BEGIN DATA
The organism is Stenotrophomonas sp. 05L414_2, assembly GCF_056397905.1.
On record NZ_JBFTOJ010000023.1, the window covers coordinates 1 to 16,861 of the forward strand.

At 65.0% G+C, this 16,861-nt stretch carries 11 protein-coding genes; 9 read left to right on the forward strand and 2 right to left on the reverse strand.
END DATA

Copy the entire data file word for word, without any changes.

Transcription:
The organism is Stenotrophomonas sp. 05L414_2, assembly GCF_056397905.1.
On record NZ_JBFTOJ010000023.1, the window covers coordinates 1 to 16,861 of the forward strand.

At 65.0% G+C, this 16,861-nt stretch carries 11 protein-coding genes; 9 read left to right on the forward strand and 2 right to left on the reverse strand.